Most public companies have outstanding one or more series of bonds (or notes) that are held by third-party, mostly institutional, investors. Any of these companies that are experiencing financial difficulties may wish, or may be forced, to deal with the holders of their outstanding bonds in order to reorganize the company’s debt structure, to reduce its debt, to permit an acquisition or disposition transaction to occur or to amend restrictive covenants. In addition, during troubled economic times, these bonds are often traded at deep discounts from their face principal amounts as a reflection of the market’s view of the financial condition and future prospects of the issuing company. Sometimes the bonds are acquired by opportunistic investors (a.k.a. “Vulture funds”) that are intent on forcing declarations of default and acceleration of the bonds or otherwise realizing quick profits on their investments in the bonds.  

As is often the case, dealing with individual bondholders can be difficult because of their number. The indenture trustee appointed pursuant to the trust indenture governing the bonds will usually act on behalf of the bondholders in their interactions with the issuer. However, the nominal annual fee paid for standard trust services provides little incentive for an indenture trustee to spend much time in representing the bondholders in troubled situations. As a result, the initial bond trustee will often resign, and a substitute trustee must be located to serve in that capacity.  

A very recent court case illustrating some of the issues that can be raised by bondholders is found in United Health Group Inc. v. Wilmington Trust Co., in its capacity as Indenture Trustee, Case No. 08-1904, opinion filed December 1, 2008, United States Court of Appeals for the Eighth Circuit. In that case, United Health Group Inc. (“United”) failed to timely file a Form 10-Q with the Securities and Exchange Commission (“SEC”). A notice of default was sent to United on behalf of certain hedge funds that collectively owned more than 25 percent of the outstanding principal balance of United’s 5.8 percent senior notes due March 15, 2036. After analyzing the terms of the trust indenture and applicable law, the court concluded that United was not in default because it had not violated its obligations under the trust indenture to provide the indenture trustee with copies of its periodic reports within 15 days after filing with the SEC.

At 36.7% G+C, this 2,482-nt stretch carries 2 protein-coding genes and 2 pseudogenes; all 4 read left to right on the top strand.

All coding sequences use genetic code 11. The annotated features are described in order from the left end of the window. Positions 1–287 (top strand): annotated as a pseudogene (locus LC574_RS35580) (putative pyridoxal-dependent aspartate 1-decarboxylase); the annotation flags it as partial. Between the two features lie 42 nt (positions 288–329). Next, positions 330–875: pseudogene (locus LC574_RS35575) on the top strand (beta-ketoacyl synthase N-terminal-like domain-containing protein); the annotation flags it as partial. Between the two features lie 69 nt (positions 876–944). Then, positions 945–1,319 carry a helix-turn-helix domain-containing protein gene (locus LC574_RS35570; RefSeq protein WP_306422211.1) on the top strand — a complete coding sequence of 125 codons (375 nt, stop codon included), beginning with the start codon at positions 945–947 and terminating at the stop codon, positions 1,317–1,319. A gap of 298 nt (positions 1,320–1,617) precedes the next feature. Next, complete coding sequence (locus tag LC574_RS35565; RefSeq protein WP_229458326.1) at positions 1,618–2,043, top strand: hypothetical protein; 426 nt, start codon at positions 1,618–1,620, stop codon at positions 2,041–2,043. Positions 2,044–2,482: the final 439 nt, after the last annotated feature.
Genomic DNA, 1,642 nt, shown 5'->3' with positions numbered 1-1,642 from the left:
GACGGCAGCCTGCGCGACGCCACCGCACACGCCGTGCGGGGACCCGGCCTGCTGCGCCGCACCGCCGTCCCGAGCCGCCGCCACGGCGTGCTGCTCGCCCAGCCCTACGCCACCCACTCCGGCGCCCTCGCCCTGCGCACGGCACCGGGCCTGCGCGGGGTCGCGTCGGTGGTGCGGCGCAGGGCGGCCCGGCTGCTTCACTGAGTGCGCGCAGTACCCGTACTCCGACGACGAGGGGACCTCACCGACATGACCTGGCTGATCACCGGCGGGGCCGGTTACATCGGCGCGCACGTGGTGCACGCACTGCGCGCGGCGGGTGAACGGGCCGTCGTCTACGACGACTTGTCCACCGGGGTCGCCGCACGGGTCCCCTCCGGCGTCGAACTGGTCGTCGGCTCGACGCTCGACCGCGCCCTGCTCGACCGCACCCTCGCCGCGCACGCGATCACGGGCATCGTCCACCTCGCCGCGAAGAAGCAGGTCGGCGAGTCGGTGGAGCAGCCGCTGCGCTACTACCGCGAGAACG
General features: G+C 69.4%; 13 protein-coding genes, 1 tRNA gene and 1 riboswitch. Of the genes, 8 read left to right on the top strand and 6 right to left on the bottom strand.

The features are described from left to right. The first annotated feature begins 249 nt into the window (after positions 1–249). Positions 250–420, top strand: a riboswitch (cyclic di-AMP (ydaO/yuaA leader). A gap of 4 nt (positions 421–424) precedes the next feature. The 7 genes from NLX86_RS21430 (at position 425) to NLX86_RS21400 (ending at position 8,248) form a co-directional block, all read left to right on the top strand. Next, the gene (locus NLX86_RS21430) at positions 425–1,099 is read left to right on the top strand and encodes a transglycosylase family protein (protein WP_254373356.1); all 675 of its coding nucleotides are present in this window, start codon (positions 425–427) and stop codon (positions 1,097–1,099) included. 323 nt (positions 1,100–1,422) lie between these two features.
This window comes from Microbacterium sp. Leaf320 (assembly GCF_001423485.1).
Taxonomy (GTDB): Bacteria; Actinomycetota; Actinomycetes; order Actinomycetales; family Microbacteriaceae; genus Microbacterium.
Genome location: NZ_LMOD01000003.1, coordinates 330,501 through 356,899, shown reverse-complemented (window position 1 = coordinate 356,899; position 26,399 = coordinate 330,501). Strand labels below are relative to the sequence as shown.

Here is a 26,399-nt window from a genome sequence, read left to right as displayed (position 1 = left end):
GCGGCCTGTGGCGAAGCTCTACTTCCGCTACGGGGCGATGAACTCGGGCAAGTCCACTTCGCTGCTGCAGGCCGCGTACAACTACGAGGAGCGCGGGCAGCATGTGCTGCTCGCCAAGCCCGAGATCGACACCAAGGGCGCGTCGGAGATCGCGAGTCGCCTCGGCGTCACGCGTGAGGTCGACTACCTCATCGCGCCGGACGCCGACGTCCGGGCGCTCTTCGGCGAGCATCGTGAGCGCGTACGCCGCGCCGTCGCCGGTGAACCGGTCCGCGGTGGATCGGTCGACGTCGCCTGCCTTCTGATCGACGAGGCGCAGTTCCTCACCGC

There are many legal considerations that need to be taken into account when an issuer deals with its bondholders and the indenture trustee.  

  • The legal rights and obligations of the issuer, the trustee and the bondholders with respect to the bonds are generally governed by the trust indenture. If the indenture is ambigu ous on an issue, a court may look to the description of the bonds in the bond-offering documents for an interpretation of the indenture’s provisions. However, discrepancies between the description of the bonds in the bond-offering documents and actual clear provisions in the indenture will usually be resolved in favor of the indenture.
  • Most indentures will be governed by the Trust Indenture Act of 1939, as amended (the “TIA”). The TIA applies even to debt securities issued in transactions otherwise exempt from registration under Section 3(a)(9) or (10) of the Securities Act of 1933, as amended (“Securities Act”), as well as debt securities issued in connection with bankruptcy reorganizations. The TIA specifies that certain of its provisions will be deemed part of the indenture. Modern American indentures follow the American Bar Association’s Model Debenture Indenture. This form document, with general explanations of the provisions included, was drafted by a prestigious group of corporate attorneys in the last century, including, as one of the leaders, George Gibson, a former name partner in Hunton & Williams.
  • The provisions of the trust indenture and the TIA should be reviewed for the rights of bondholders to declare an event of default and to accelerate the maturity of the bonds, to instruct the trustee to exercise remedies against the issuer on behalf of the bondholders, and to waive defaults by the issuer as well as the right of individual bondholders to directly sue the issuer for payment of the bonds. Trust indentures may also contain important restrictive covenants concerning the issuer’s financial condition and results of operation that must be observed by the issuer. In addition, the document should be carefully reviewed for (a) the issuer’s rights to replace the indenture trustee or to approve a new trustee if the old one is removed by the bondholders and (b) the possibility the indenture may be amended without the consent of the bondholders in a manner that will alleviate the troublesome situation.
  • If the indenture cannot be amended without consent, it is often true that less than all the holders need to consent to an amendment that will solve the problem. Therefore, consideration should be given to tendering for or otherwise reducing the outstanding amount of bonds or directly soliciting the necessary bondholder consent.